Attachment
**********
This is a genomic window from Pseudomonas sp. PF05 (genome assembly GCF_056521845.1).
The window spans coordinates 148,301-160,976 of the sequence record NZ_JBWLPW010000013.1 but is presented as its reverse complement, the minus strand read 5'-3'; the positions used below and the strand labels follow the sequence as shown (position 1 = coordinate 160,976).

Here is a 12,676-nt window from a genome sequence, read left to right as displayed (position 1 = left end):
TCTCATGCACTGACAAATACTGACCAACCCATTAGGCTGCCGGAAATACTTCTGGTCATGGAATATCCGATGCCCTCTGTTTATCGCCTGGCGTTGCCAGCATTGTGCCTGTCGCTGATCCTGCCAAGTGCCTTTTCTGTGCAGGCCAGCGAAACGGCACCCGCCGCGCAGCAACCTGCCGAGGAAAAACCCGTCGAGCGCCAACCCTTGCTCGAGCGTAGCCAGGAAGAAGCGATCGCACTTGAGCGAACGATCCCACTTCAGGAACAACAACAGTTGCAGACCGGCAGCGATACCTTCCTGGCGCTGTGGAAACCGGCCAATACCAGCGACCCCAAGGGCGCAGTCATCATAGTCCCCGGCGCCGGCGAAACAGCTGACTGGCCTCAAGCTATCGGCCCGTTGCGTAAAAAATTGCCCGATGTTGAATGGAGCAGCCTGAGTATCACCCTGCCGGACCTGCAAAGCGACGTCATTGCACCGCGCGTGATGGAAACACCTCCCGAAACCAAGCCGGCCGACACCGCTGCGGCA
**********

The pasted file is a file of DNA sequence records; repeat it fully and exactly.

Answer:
This is a genomic window from Pseudomonas sp. PF05 (genome assembly GCF_056521845.1).
The window spans coordinates 148,301-160,976 of the sequence record NZ_JBWLPW010000013.1 but is presented as its reverse complement, the minus strand read 5'-3'; the positions used below and the strand labels follow the sequence as shown (position 1 = coordinate 160,976).

Here is a 12,676-nt window from a genome sequence, read left to right as displayed (position 1 = left end):
TCTCATGCACTGACAAATACTGACCAACCCATTAGGCTGCCGGAAATACTTCTGGTCATGGAATATCCGATGCCCTCTGTTTATCGCCTGGCGTTGCCAGCATTGTGCCTGTCGCTGATCCTGCCAAGTGCCTTTTCTGTGCAGGCCAGCGAAACGGCACCCGCCGCGCAGCAACCTGCCGAGGAAAAACCCGTCGAGCGCCAACCCTTGCTCGAGCGTAGCCAGGAAGAAGCGATCGCACTTGAGCGAACGATCCCACTTCAGGAACAACAACAGTTGCAGACCGGCAGCGATACCTTCCTGGCGCTGTGGAAACCGGCCAATACCAGCGACCCCAAGGGCGCAGTCATCATAGTCCCCGGCGCCGGCGAAACAGCTGACTGGCCTCAAGCTATCGGCCCGTTGCGTAAAAAATTGCCCGATGTTGAATGGAGCAGCCTGAGTATCACCCTGCCGGACCTGCAAAGCGACGTCATTGCACCGCGCGTGATGGAAACACCTCCCGAAACCAAGCCGGCCGACACCGCTGCGGCA